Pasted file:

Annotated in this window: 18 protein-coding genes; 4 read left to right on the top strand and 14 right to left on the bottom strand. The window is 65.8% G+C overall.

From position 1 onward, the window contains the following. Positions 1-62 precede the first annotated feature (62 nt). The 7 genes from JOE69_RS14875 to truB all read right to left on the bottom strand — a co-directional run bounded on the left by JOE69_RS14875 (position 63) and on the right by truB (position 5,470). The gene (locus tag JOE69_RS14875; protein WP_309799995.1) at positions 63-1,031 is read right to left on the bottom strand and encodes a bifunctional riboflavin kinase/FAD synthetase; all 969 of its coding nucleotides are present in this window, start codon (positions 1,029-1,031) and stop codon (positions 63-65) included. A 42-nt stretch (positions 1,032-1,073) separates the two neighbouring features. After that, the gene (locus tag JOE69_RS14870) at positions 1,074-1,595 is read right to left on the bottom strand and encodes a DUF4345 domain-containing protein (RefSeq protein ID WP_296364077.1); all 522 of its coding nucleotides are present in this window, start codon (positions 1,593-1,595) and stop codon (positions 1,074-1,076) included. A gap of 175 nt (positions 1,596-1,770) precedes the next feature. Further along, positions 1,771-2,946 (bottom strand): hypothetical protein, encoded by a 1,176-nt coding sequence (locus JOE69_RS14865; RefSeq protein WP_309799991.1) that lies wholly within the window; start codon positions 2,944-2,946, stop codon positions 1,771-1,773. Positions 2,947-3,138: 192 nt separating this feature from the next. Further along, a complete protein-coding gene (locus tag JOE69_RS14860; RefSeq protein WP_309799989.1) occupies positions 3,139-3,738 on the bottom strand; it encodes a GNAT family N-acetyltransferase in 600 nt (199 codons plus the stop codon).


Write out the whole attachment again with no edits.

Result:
Annotated in this window: 18 protein-coding genes; 4 read left to right on the top strand and 14 right to left on the bottom strand. The window is 65.8% G+C overall.

From position 1 onward, the window contains the following. Positions 1-62 precede the first annotated feature (62 nt). The 7 genes from JOE69_RS14875 to truB all read right to left on the bottom strand — a co-directional run bounded on the left by JOE69_RS14875 (position 63) and on the right by truB (position 5,470). The gene (locus tag JOE69_RS14875; protein WP_309799995.1) at positions 63-1,031 is read right to left on the bottom strand and encodes a bifunctional riboflavin kinase/FAD synthetase; all 969 of its coding nucleotides are present in this window, start codon (positions 1,029-1,031) and stop codon (positions 63-65) included. A 42-nt stretch (positions 1,032-1,073) separates the two neighbouring features. After that, the gene (locus tag JOE69_RS14870) at positions 1,074-1,595 is read right to left on the bottom strand and encodes a DUF4345 domain-containing protein (RefSeq protein ID WP_296364077.1); all 522 of its coding nucleotides are present in this window, start codon (positions 1,593-1,595) and stop codon (positions 1,074-1,076) included. A gap of 175 nt (positions 1,596-1,770) precedes the next feature. Further along, positions 1,771-2,946 (bottom strand): hypothetical protein, encoded by a 1,176-nt coding sequence (locus JOE69_RS14865; RefSeq protein WP_309799991.1) that lies wholly within the window; start codon positions 2,944-2,946, stop codon positions 1,771-1,773. Positions 2,947-3,138: 192 nt separating this feature from the next. Further along, a complete protein-coding gene (locus tag JOE69_RS14860; RefSeq protein WP_309799989.1) occupies positions 3,139-3,738 on the bottom strand; it encodes a GNAT family N-acetyltransferase in 600 nt (199 codons plus the stop codon).